Caroline Flack. R.I.P.? No Chance.

I realise this blog post might ruffle a few feathers, but I genuinely believe that what I’m saying needs to be said by someone.

A so-called “Reality TV Star”, Caroline Flack, committed suicide in the UK this week. Apparently she was unable to cope with the pressure of public scrutiny of her life, and an impending criminal trial for assault on her boyfriend. This is sad; any suicide is a tragedy for those intimately involved and deserves our compassion. However the media, both print and digital, and those who inhabit the “celeb-o-sphere”, have been quick to generate and feed off a storm of faux grief. Caroline Flack, and her loved ones, will not be allowed to Rest in Peace while there is a buck to be made out of the story.

Reality TV isn’t real. Celebrity isn’t ‘real’, and yet for many people, it seems especially the young, pursuit of ‘fame’ seems to be a worthwhile ambition in its own right. The fact that TV shows like “Love Island”, in which Caroline Flack participated, even exist demonstrates the vacuousness of this cult of narcissism. Holding up body image (sculpted surgically or otherwise) as sufficient passport to fame is abhorrent because it preys on the vulnerable minds of those millions of young people for whom the “right look” and the “right life” is key to love, happiness, and security.

Caroline Flack found out the hard way that this is not true and yet the media is beating its breast, and crying crocodile tears, in an effected soul- searching for how she was let down. However harsh this may sound, if you put yourself in the lion’s cage you can’t complain if you get mauled. Celebrity, especially manufactured celebrity, needs the oxygen of public scrutiny. If one deliberately courts that scrutiny, as a career choice, there is no point in complaining about it. Those people who use celebrity as a career, and those who make money from them, are responsible. The managers, publicity agents, advertising executives, TV production companies and their sponsors, are responsible. Those people who “follow” the lives of celebrities, whether digitally or in person, are responsible. Those people who will, inevitably, gather in mawkish tribute, laying flowers and teddy bears in shrines, are responsible. The sooner we stop promoting and consuming this toxic rubbish the better. No chance.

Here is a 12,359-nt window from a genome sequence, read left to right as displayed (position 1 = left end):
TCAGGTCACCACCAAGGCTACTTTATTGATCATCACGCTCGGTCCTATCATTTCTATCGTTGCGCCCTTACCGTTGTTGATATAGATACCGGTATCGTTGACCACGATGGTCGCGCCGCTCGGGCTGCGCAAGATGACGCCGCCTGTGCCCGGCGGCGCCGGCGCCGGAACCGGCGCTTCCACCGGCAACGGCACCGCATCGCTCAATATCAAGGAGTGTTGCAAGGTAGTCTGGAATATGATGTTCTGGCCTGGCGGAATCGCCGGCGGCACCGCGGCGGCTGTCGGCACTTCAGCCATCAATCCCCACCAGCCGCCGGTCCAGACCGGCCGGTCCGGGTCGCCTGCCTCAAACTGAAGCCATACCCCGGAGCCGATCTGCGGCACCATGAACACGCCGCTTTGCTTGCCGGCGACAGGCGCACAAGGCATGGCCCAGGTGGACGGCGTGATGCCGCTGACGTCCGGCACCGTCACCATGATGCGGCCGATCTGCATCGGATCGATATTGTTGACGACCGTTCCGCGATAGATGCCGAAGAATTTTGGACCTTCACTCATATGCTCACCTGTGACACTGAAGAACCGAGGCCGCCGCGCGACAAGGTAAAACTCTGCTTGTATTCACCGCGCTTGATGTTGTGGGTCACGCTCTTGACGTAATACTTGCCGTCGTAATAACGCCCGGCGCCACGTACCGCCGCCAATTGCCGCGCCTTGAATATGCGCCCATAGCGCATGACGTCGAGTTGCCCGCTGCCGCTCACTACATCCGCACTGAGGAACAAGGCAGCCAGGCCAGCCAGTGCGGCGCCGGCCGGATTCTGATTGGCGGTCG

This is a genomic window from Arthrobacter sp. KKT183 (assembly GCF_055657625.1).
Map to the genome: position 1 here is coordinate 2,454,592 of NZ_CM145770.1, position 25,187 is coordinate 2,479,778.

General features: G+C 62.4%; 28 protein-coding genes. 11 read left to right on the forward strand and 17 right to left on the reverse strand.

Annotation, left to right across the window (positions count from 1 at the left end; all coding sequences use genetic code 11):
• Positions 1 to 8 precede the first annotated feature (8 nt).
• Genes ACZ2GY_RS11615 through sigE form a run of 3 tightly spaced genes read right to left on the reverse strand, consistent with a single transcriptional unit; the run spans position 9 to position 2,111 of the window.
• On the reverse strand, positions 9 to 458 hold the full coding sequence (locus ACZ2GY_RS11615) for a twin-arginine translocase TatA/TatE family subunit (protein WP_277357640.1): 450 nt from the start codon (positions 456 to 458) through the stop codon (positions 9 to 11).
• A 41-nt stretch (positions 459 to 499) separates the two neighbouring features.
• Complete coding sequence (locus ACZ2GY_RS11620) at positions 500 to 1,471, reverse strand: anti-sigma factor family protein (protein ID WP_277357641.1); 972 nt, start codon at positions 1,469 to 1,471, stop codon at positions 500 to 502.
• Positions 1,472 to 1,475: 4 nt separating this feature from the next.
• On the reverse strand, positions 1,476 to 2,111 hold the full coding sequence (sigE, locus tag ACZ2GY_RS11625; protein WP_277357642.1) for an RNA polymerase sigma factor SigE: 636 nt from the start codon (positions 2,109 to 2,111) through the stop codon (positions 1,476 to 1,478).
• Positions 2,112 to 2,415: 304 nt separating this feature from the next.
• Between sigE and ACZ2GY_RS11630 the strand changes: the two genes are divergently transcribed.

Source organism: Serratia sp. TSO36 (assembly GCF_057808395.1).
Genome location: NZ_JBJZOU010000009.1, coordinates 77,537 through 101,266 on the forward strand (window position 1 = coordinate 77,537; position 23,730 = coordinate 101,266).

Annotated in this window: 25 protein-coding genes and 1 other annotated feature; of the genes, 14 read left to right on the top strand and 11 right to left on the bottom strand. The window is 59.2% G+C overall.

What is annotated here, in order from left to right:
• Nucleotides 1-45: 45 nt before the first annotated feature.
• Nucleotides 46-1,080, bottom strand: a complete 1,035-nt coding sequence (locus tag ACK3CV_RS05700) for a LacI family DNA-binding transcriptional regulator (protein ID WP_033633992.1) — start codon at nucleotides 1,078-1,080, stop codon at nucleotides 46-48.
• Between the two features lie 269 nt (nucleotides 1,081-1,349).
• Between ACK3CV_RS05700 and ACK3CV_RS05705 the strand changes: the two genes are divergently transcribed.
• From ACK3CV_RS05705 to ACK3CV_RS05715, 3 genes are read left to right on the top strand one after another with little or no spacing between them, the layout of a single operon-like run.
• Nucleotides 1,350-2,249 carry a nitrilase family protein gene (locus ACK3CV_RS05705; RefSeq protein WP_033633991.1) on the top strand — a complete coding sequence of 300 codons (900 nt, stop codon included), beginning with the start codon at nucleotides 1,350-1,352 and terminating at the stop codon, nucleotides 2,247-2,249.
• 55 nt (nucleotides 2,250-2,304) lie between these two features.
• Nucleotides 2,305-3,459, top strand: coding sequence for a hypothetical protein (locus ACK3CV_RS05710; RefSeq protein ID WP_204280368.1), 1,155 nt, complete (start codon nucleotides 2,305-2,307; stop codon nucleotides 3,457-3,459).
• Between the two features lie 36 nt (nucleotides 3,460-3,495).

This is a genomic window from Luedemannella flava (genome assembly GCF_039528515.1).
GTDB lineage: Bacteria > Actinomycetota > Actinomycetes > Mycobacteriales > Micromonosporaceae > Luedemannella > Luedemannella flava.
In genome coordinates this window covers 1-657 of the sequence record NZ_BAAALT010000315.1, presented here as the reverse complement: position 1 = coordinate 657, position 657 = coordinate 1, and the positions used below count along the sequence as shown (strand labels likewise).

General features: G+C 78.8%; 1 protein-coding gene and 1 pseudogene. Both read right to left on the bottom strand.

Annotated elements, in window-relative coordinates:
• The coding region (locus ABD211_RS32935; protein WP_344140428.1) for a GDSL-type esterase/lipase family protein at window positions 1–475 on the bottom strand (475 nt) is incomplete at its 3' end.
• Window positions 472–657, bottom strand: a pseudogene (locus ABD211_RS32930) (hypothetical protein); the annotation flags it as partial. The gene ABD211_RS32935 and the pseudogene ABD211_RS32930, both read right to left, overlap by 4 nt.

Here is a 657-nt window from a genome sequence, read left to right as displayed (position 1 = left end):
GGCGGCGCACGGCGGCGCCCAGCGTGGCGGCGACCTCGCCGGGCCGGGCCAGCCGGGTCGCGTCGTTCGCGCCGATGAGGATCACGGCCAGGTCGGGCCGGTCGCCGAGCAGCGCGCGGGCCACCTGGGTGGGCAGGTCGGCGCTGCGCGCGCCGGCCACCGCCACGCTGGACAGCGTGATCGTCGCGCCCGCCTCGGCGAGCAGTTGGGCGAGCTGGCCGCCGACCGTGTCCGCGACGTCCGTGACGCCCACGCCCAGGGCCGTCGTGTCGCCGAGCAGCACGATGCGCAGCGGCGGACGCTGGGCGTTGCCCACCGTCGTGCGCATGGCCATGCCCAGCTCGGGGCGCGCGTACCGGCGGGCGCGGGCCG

Harvey Weinstein – are we all to blame?

Anyone who knows me will know how repugnant I find this man’s behaviour and, by extension, all such behaviour. It is hateful. Intolerable. However, outside the bright spotlight focussed on Weinstein, there is something uncomfortable we shouldn’t ignore. Something in the mirror. Ourselves. Men and Women. Parents. Colleagues. Employers.